2

I have multiple files which need to be merged based on first column from each file

File1:

foo  12  
jhdfeg 25  
kjfdgkl 37

File 2:

foo 23  
jhdfeg 45

File 3:

foo 35  
djhf 37  

The output should be like this

        file1 file2  file3  
foo     12    23     35  
jhdfeg  25    45     0  
kjfdgkl 37    0      0  
djhf    0     0      37
4
  • I think you miss djhf 37 in File 3? May 1, 2017 at 19:53
  • i dont think so. check the last line of the output
    – Bio_Ram
    May 2, 2017 at 8:03
  • None of File1/File2/File3 contains djhf so where from is this coming in the output? All this is based on the data you have shared.
    – user218374
    May 2, 2017 at 8:19
  • i am sorry for the missing line. i edited the question
    – Bio_Ram
    May 2, 2017 at 8:36

4 Answers 4

2

awk approach:

joiner.awk script:

#!/bin/awk -f
BEGIN { 
    f1=ARGV[1]; f2=ARGV[2]; f3=ARGV[3]     # the 1st, 2nd and 3rd file names respectively
    printf("%10s\t%s\t%s\t%s\n", "", f1, f2, f3)   # printing header
}
{ a[$1][FILENAME]=$2 }    # accumulating values
END {
    for (i in a) {
        printf("%-10s\t%d\t%d\t%d\n", i, a[i][f1], a[i][f2], a[i][f3])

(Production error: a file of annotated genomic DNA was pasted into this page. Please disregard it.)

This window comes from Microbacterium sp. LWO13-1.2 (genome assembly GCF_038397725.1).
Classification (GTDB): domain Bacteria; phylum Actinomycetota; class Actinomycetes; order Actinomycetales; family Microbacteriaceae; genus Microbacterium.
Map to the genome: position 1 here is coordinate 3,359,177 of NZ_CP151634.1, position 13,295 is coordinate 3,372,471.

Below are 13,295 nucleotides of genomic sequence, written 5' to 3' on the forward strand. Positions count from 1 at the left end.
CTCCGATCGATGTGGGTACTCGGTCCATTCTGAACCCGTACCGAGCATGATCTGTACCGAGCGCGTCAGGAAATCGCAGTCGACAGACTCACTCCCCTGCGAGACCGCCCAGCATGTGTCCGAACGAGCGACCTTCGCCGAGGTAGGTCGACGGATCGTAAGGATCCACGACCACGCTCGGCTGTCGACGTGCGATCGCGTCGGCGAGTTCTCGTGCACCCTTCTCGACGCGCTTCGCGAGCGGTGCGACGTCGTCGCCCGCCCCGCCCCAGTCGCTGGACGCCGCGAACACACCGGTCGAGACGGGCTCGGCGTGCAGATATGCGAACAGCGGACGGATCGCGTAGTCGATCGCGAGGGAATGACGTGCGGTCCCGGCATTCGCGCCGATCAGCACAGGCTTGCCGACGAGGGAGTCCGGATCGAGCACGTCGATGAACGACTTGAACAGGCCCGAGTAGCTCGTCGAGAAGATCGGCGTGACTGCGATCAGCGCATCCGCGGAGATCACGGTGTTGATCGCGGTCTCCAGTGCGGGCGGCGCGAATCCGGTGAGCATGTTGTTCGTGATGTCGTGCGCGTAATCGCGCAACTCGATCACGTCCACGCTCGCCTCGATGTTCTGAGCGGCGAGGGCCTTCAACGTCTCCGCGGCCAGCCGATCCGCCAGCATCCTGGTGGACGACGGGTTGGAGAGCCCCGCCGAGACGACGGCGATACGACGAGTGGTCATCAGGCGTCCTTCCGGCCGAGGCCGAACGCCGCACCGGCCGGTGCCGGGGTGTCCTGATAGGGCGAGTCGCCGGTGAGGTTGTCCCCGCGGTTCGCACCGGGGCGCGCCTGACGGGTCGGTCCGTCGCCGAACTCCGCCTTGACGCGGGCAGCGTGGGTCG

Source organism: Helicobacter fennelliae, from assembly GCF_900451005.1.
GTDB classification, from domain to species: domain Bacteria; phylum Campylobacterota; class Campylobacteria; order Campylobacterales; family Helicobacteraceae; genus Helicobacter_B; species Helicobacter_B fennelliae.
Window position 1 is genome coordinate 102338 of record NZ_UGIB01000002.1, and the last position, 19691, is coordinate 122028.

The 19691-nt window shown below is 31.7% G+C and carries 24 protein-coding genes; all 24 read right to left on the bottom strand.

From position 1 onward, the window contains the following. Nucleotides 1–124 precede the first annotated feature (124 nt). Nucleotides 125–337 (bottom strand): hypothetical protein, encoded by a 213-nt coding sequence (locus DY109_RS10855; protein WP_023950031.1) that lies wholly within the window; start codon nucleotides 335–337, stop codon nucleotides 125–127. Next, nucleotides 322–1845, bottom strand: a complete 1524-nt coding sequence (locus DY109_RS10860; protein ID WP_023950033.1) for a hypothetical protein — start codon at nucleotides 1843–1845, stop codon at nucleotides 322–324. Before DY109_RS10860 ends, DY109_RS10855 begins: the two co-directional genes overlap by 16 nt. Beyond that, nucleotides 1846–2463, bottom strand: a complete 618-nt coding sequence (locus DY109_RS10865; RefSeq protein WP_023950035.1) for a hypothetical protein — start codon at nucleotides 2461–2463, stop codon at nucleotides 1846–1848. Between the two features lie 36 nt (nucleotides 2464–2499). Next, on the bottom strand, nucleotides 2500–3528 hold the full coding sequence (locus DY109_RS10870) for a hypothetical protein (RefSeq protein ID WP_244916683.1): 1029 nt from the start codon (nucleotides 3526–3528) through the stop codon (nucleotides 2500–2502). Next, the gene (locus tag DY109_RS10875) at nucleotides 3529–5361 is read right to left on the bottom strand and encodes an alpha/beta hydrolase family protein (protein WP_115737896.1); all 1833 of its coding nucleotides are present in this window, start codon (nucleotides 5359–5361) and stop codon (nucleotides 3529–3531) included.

}
}

Usage:

awk -f joiner.awk file1 file2 file3

The output:

          file1 fil2 file3
kjfdgkl     37  0   0
foo         12  23  35
djhf        0   0   37
jhdfeg      25  45  0
1
  • Thanks for your reply. But its looks difficult if i want to work on multiple files
    – Bio_Ram
    May 2, 2017 at 8:22
1
perl -F'\s+' -lane '

   $. == 1 and @ARGC = ($ARGV, @ARGV);       # initialize the @ARGC array

   exists $h{$F[0]} or $h[keys %h] = $F[0];  # needed to remember order

   $h{$F[0]}->[@ARGC-@ARGV-1] = $F[1];       # populate hash

   END {
      $, = "\t";           # set the OFS to TAB

      print q//, @ARGC;    # print the first line with filenames

      for my $key (@h) {   # print remaninig lines with data
         print $key,
            map { $h{$key}->[$_] // 0 } 0 .. $#ARGC;